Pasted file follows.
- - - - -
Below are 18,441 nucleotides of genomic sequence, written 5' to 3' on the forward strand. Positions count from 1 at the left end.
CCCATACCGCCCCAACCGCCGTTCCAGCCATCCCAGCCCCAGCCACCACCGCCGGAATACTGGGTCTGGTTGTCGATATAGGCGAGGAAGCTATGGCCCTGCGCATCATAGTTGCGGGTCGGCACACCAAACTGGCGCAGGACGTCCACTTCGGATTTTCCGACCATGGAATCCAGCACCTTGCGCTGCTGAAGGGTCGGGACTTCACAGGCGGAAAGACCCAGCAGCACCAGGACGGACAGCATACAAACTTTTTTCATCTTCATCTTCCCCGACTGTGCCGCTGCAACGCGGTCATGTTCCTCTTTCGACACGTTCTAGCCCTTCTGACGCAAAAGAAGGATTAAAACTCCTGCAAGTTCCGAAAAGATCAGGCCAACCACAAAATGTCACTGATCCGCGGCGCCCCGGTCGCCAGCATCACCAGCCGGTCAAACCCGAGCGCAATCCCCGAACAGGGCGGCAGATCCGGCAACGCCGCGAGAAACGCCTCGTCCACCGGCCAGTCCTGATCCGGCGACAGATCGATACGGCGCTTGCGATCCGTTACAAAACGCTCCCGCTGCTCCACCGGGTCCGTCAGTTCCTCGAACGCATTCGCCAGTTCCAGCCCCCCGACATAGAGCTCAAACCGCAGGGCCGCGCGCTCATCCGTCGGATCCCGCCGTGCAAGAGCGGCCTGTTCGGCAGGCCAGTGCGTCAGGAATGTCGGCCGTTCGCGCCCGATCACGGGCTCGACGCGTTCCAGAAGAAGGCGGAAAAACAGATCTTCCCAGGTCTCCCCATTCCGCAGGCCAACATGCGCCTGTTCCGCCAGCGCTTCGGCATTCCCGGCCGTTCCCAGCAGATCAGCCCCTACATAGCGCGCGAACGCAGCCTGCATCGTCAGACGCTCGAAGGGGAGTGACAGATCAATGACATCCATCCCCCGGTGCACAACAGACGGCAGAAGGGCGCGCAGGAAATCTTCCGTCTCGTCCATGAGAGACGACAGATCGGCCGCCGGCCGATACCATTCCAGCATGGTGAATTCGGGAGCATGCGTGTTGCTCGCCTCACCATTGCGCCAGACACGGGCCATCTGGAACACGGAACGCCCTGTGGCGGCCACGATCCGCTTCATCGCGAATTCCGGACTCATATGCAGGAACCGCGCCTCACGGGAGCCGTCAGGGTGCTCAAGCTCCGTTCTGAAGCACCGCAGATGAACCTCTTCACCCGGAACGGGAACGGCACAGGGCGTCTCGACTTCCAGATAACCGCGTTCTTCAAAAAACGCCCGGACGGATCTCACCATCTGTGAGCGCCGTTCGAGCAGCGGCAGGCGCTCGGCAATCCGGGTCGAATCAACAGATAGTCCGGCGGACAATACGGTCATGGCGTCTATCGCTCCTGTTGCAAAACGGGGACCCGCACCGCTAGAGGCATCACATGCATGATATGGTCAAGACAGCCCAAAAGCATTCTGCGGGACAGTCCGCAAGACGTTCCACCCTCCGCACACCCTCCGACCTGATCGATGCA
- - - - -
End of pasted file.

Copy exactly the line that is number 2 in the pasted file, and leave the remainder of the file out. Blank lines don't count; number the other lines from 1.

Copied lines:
CCCATACCGCCCCAACCGCCGTTCCAGCCATCCCAGCCCCAGCCACCACCGCCGGAATACTGGGTCTGGTTGTCGATATAGGCGAGGAAGCTATGGCCCTGCGCATCATAGTTGCGGGTCGGCACACCAAACTGGCGCAGGACGTCCACTTCGGATTTTCCGACCATGGAATCCAGCACCTTGCGCTGCTGAAGGGTCGGGACTTCACAGGCGGAAAGACCCAGCAGCACCAGGACGGACAGCATACAAACTTTTTTCATCTTCATCTTCCCCGACTGTGCCGCTGCAACGCGGTCATGTTCCTCTTTCGACACGTTCTAGCCCTTCTGACGCAAAAGAAGGATTAAAACTCCTGCAAGTTCCGAAAAGATCAGGCCAACCACAAAATGTCACTGATCCGCGGCGCCCCGGTCGCCAGCATCACCAGCCGGTCAAACCCGAGCGCAATCCCCGAACAGGGCGGCAGATCCGGCAACGCCGCGAGAAACGCCTCGTCCACCGGCCAGTCCTGATCCGGCGACAGATCGATACGGCGCTTGCGATCCGTTACAAAACGCTCCCGCTGCTCCACCGGGTCCGTCAGTTCCTCGAACGCATTCGCCAGTTCCAGCCCCCCGACATAGAGCTCAAACCGCAGGGCCGCGCGCTCATCCGTCGGATCCCGCCGTGCAAGAGCGGCCTGTTCGGCAGGCCAGTGCGTCAGGAATGTCGGCCGTTCGCGCCCGATCACGGGCTCGACGCGTTCCAGAAGAAGGCGGAAAAACAGATCTTCCCAGGTCTCCCCATTCCGCAGGCCAACATGCGCCTGTTCCGCCAGCGCTTCGGCATTCCCGGCCGTTCCCAGCAGATCAGCCCCTACATAGCGCGCGAACGCAGCCTGCATCGTCAGACGCTCGAAGGGGAGTGACAGATCAATGACATCCATCCCCCGGTGCACAACAGACGGCAGAAGGGCGCGCAGGAAATCTTCCGTCTCGTCCATGAGAGACGACAGATCGGCCGCCGGCCGATACCATTCCAGCATGGTGAATTCGGGAGCATGCGTGTTGCTCGCCTCACCATTGCGCCAGACACGGGCCATCTGGAACACGGAACGCCCTGTGGCGGCCACGATCCGCTTCATCGCGAATTCCGGACTCATATGCAGGAACCGCGCCTCACGGGAGCCGTCAGGGTGCTCAAGCTCCGTTCTGAAGCACCGCAGATGAACCTCTTCACCCGGAACGGGAACGGCACAGGGCGTCTCGACTTCCAGATAACCGCGTTCTTCAAAAAACGCCCGGACGGATCTCACCATCTGTGAGCGCCGTTCGAGCAGCGGCAGGCGCTCGGCAATCCGGGTCGAATCAACAGATAGTCCGGCGGACAATACGGTCATGGCGTCTATCGCTCCTGTTGCAAAACGGGGACCCGCACCGCTAGAGGCATCACATGCATGATATGGTCAAGACAGCCCAAAAGCATTCTGCGGGACAGTCCGCAAGACGTTCCACCCTCCGCACACCCTCCGACCTGATCGATGCA